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Unfair Sacrifice: Female Peace Corps Volunteers Shouldn’t Have to Give Up Their Right to Health Care

One thing I never thought I’d have to sacrifice was my access to comprehensive medical care.

Women serving our country should never have to face the tragedy of a sexual assault, but if they do, they should be able to access comprehensive health care and support services.

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Rio+20: Our “Allies” Did Nothing to Stand Up for Us

Not only is the Rio +20 outcome document, “The Future We Want,” silent on sexual and reproductive rights, but during the negotiations many of  the EU and G77 countries who have been progressive on these issues in the past were completely silent.

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On World AIDS Day, Remember Women

December 1st marks World AIDS Day and this year’s theme is “Getting to Zero.” Much of this day will be focused on a celebration of new technology and science that can help prevent HIV through daily treatment and male circumcision. And we should celebrate those advances – but we should also not lose sight of women who need both family planning and HIV services.

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PEPFAR Reauthorization and the Conscience Clause

PEPFAR’s “conscience clause” which allows organizations who have a moral or religious objection to opt-out of providing services to which they may object.

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Linking the Twin Pandemics: HIV and Gender-Based Violence

Not only does evidence tell us that women who experience gender based violence are more likely to be at risk for transmission of HIV, we also know that many of the risk factors for gender based violence are the same as those for HIV.

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World Congress of Families’ Legislative Aim

The final report from an undercover writer at the conservative conference in Poland examines the legislative focus of the Right-Wing and their strategy to achieve the "globalization of pro-family ideals."

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Report from the World Congress of Families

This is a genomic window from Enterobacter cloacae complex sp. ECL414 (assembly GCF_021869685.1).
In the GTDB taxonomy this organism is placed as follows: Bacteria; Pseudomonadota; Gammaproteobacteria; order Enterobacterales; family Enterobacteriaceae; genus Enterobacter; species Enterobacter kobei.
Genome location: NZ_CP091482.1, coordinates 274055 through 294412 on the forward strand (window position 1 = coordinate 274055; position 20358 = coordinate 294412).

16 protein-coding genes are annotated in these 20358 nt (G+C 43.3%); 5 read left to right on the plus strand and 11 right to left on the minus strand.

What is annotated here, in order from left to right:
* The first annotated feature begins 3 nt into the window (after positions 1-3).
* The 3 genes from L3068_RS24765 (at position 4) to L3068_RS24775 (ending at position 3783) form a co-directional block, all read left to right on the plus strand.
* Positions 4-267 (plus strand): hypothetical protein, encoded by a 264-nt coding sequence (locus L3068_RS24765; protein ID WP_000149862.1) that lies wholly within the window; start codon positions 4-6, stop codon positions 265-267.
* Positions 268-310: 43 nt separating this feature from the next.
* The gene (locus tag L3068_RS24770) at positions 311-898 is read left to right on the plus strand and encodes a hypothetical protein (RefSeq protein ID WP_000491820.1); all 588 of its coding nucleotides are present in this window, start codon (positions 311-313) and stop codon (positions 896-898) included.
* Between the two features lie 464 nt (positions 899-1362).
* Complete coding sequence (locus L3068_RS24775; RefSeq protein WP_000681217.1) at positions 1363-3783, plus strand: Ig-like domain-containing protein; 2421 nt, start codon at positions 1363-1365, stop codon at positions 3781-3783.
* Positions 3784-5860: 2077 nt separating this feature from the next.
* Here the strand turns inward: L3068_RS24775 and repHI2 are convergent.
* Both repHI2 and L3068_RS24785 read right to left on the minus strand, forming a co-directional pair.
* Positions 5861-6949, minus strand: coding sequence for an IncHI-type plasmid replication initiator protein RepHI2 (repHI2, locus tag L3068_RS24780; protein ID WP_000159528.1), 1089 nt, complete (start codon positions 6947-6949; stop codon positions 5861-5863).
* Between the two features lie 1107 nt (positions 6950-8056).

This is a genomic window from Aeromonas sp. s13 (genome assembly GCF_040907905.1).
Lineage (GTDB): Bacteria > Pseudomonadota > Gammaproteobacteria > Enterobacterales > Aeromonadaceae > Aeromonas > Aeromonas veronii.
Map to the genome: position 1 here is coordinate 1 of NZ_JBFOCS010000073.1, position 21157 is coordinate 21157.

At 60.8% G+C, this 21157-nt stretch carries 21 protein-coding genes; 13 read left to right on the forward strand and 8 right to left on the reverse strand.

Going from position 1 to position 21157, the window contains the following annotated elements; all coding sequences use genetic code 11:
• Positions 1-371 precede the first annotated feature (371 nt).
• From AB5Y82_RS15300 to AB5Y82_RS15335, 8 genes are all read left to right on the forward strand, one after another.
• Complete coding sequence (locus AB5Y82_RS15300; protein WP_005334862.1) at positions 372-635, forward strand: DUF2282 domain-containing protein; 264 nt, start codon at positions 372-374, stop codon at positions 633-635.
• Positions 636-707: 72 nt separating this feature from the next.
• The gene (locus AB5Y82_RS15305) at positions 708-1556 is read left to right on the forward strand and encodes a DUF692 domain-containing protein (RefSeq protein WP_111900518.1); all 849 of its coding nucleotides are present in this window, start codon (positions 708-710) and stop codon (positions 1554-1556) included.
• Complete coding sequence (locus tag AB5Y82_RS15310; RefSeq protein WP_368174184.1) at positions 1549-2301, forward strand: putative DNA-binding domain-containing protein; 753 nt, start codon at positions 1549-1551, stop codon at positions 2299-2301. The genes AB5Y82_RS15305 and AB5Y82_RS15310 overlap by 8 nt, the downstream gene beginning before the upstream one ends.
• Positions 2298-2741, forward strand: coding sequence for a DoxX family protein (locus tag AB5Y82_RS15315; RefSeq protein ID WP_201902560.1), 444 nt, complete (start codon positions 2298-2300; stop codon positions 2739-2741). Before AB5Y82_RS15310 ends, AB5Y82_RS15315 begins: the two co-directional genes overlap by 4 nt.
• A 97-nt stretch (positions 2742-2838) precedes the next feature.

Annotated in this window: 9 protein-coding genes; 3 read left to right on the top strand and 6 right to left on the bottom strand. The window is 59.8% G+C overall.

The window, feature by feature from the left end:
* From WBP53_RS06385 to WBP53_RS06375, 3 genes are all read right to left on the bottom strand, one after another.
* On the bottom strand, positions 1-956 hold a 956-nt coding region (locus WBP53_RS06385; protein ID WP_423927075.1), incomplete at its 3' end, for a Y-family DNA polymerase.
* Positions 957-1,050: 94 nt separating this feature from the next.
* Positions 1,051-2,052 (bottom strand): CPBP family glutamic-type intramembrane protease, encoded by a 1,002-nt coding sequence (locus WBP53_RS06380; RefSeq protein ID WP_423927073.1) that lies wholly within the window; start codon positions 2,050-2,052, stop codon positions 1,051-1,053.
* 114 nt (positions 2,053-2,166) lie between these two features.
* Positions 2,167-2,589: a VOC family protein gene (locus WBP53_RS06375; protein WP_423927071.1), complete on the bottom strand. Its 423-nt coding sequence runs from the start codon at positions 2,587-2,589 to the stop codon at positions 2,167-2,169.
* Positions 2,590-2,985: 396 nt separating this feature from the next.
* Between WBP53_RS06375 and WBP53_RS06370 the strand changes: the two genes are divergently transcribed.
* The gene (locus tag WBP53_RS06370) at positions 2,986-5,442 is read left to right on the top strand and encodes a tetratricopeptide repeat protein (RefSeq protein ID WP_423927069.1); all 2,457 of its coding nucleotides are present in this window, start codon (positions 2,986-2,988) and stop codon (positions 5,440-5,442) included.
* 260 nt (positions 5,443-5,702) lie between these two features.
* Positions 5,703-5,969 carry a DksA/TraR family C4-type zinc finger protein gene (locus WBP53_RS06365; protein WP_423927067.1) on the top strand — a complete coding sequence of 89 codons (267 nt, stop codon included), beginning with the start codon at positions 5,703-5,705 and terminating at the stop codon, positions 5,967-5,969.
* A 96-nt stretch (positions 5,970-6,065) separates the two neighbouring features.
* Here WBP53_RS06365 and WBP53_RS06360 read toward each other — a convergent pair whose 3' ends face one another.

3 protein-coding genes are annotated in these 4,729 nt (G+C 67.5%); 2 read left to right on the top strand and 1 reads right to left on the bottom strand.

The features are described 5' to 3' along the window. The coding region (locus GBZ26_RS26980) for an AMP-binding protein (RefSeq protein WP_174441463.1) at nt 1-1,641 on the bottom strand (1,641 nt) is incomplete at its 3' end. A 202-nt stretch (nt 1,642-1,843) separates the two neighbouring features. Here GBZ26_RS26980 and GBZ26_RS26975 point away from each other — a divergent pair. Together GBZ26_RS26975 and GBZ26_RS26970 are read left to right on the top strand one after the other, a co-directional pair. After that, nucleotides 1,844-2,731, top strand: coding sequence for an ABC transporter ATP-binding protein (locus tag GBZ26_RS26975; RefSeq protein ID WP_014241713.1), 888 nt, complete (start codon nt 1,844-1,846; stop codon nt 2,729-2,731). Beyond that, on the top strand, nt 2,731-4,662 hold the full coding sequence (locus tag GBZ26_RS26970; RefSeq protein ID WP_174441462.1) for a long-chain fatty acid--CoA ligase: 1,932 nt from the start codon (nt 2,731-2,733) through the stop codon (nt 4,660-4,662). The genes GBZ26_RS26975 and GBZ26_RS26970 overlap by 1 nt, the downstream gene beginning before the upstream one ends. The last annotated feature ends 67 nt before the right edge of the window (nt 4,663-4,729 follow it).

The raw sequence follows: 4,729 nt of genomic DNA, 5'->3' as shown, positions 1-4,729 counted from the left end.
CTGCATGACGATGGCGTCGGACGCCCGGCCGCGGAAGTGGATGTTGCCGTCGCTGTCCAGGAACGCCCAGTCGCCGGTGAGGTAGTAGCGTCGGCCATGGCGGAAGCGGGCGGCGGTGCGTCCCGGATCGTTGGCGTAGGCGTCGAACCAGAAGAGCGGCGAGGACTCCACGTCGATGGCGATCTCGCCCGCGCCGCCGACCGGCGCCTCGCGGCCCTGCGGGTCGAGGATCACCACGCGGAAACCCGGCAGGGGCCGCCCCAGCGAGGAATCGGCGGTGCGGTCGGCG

The first report from an undercover writer at the World Congress of Families reveals that the speakers blame the "demographic crisis" in Europe on LGBT individuals, educated women, academics, and of course the United Nations.

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PEPFAR and the Power of Partnerships: Doing Good or Causing Harm?

Elisha Dunn-Georgiou is the International Policy Associate at the Sexuality Information and Education Council of the United States (SIECUS).

Last week, the Office of the Global AIDS Coordinator (OGAC) released its 3rd annual report to Congress, The Power of Partnerships: The President's Emergency Plan for AIDS Relief (PEPFAR). According to the report, "Partnership is rooted in hope for and faith in people. Partnerships mean honest relationships between equals based on mutual respect, understanding and trust, with obligations and responsibilities for each partner." While this is a lovely sentiment—and hope and faith do have a place in fighting disease—OGAC should instead be talking about the power of partnerships as being rooted in collaborations that deliver the best, most effective, evidence-based public health program. This includes partnerships with institutions that have technical expertise in evidence-based HIV/AIDS prevention, treatment, and care, or expertise in poverty reduction, capacity building, reducing gender inequalities, reducing stigma and discrimination, and strengthening health systems. Truthfully, it could include forming partnerships with organizations that have expertise in any of the confounding issues that perpetuate high morbidity and mortality rates for HIV/AIDS in the 15 PEPFAR focus countries.

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Right-wingers at the Commission on the Status of Women

Elisha Dunn-Georgiou is the International Policy Associate at the Sexuality Information and Education Council of the United States (SIECUS).

You would think that this year's 51st session on the Commission on the Status of Women (CSW) on Ending All Forms of Discrimination and Violence against the Girl Child would not be all that controversial compared with other themes the CSW has tackled. In past years the CSW has focused on themes like the equal participation of women in society, enhanced gender equality, or a reaffirmation of the Beijing conference—all topics that have strong opposition in countries around the world—especially those, like the United States, Sudan, and Iran that have refused to ratify the Convention to Eliminate All forms of Discrimination Against Women (CEDAW). But the topic of this year's CSW should be a feel good topic that everyone—conservative or liberal—can rally around because everyone wants to get to the root causes that perpetuate violence against girls. Right? Well, maybe—it actually all depends on how you define violence and discrimination against girls.

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